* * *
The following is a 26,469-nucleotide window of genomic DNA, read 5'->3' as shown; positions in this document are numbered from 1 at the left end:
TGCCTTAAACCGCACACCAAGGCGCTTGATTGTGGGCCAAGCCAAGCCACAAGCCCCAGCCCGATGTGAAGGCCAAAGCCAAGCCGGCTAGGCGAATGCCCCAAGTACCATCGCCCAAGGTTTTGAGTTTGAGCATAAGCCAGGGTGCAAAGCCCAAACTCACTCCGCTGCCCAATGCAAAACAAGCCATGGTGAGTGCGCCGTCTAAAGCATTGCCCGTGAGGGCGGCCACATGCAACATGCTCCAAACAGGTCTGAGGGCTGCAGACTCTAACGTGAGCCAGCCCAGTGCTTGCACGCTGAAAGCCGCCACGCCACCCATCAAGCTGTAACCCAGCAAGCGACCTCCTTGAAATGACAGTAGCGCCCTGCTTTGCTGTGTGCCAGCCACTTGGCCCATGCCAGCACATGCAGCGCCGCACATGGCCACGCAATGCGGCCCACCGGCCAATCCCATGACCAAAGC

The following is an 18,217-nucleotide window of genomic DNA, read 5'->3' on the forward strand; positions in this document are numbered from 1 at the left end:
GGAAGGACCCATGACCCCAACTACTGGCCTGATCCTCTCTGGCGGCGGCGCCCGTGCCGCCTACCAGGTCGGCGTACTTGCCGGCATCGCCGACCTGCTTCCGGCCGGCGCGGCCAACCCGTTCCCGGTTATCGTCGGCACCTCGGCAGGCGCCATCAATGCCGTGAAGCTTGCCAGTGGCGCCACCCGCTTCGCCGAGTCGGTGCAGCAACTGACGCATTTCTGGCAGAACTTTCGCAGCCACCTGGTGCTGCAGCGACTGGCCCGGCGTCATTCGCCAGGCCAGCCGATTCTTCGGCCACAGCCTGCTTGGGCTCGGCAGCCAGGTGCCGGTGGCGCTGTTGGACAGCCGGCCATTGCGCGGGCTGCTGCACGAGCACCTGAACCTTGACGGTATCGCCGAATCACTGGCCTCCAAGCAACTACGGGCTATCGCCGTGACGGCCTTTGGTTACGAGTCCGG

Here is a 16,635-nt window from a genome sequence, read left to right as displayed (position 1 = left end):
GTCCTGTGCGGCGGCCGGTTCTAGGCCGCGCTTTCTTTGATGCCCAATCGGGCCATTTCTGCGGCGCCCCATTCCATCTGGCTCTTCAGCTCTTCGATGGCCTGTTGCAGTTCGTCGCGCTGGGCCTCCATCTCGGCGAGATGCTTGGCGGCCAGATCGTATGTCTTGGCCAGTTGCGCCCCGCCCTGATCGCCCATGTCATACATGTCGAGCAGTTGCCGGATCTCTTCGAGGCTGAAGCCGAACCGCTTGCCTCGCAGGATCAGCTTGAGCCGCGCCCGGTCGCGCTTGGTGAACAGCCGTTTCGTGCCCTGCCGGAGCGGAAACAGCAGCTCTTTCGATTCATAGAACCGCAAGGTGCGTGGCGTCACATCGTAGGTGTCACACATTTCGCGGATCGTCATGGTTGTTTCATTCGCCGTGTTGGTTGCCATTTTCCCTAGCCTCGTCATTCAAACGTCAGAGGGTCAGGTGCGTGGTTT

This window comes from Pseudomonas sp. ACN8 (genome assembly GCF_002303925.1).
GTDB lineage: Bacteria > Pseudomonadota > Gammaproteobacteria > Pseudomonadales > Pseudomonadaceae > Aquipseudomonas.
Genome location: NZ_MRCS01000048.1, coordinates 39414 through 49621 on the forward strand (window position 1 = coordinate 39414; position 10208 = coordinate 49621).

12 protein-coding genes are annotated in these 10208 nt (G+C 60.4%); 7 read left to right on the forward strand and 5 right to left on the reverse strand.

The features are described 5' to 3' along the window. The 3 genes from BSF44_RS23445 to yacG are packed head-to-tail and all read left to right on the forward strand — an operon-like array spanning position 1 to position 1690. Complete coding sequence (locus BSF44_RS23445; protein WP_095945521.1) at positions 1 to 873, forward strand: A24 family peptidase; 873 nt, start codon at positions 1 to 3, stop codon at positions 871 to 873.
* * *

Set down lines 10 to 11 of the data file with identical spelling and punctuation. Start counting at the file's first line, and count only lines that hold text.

12 protein-coding genes are annotated in these 10208 nt (G+C 60.4%); 7 read left to right on the forward strand and 5 right to left on the reverse strand.

The features are described 5' to 3' along the window. The 3 genes from BSF44_RS23445 to yacG are packed head-to-tail and all read left to right on the forward strand — an operon-like array spanning position 1 to position 1690. Complete coding sequence (locus BSF44_RS23445; protein WP_095945521.1) at positions 1 to 873, forward strand: A24 family peptidase; 873 nt, start codon at positions 1 to 3, stop codon at positions 871 to 873.